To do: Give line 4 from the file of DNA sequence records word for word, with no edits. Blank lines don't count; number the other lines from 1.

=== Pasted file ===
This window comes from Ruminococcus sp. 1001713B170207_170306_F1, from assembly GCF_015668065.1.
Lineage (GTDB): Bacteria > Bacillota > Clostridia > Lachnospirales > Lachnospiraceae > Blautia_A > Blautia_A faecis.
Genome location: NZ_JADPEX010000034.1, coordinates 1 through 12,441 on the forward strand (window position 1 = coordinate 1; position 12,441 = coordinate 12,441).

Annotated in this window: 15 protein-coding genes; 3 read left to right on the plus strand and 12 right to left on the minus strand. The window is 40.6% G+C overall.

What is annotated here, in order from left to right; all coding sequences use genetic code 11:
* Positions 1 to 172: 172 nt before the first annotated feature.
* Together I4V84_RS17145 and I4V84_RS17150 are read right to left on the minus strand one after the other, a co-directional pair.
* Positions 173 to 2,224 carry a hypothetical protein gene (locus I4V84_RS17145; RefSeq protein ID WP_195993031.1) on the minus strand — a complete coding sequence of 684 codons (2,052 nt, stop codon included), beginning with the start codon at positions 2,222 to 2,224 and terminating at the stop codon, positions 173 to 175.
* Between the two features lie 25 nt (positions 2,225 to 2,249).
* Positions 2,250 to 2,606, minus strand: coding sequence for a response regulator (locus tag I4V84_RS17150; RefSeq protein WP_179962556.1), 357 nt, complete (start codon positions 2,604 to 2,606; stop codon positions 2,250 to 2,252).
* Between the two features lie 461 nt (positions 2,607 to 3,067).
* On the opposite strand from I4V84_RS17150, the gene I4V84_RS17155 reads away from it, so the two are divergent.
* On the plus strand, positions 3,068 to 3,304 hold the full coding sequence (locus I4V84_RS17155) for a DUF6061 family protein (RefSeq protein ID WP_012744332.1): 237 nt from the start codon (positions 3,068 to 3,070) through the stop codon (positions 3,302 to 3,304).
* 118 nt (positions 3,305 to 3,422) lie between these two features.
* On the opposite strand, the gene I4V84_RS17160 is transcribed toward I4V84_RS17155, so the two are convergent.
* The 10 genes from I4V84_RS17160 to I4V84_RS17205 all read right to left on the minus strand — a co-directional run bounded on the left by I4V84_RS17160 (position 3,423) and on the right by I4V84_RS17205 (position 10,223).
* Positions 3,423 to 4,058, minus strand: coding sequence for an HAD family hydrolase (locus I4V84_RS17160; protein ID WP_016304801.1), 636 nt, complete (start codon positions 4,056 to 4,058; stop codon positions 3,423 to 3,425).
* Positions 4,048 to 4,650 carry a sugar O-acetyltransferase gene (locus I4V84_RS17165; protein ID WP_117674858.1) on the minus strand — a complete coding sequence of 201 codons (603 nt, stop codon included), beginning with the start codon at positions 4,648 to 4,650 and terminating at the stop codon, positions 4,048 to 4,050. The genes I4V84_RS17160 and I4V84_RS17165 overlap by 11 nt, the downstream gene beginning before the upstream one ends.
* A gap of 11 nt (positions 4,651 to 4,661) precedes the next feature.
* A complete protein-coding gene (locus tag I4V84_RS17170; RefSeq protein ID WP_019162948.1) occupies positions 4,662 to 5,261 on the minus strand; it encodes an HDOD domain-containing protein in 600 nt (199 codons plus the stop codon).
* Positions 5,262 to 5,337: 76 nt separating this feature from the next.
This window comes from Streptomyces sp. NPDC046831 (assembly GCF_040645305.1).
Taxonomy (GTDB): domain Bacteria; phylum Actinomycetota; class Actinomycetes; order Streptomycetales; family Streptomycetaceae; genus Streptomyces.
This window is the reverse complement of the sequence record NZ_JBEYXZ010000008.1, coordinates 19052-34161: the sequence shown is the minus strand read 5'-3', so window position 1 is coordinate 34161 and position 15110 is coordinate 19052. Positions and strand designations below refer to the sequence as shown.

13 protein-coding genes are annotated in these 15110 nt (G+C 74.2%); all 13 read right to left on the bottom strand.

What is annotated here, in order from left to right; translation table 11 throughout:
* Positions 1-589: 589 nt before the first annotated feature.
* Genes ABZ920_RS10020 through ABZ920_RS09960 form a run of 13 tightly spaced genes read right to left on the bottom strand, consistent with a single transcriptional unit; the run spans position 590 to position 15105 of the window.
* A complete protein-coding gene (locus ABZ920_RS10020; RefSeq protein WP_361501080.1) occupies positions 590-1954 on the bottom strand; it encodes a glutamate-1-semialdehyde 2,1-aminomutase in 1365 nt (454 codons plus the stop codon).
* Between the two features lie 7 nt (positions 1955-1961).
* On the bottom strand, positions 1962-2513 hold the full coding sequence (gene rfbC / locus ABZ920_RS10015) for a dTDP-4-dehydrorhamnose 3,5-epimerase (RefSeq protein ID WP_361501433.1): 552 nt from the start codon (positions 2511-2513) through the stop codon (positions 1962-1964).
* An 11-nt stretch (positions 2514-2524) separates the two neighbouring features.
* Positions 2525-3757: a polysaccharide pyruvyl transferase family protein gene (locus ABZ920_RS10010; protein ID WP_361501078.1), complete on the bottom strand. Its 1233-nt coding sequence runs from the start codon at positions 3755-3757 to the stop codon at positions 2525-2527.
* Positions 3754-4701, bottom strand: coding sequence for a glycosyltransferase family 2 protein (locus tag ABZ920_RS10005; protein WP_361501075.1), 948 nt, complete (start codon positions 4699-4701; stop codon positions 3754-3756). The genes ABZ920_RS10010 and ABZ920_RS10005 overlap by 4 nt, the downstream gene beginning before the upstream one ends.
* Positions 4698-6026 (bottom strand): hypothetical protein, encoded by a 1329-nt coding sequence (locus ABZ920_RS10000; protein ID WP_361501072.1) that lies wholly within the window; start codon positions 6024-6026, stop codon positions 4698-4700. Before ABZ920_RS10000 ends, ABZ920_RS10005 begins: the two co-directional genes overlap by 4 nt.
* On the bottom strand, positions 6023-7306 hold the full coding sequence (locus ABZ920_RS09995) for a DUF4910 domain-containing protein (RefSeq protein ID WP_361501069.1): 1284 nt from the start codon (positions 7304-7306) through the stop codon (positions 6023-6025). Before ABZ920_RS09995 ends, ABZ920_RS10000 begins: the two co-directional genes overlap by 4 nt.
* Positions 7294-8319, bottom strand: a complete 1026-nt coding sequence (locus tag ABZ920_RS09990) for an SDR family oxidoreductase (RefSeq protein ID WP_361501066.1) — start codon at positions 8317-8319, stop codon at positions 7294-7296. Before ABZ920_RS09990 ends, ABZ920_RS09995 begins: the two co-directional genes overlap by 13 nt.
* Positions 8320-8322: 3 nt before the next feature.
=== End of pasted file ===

Annotated in this window: 15 protein-coding genes; 3 read left to right on the plus strand and 12 right to left on the minus strand. The window is 40.6% G+C overall.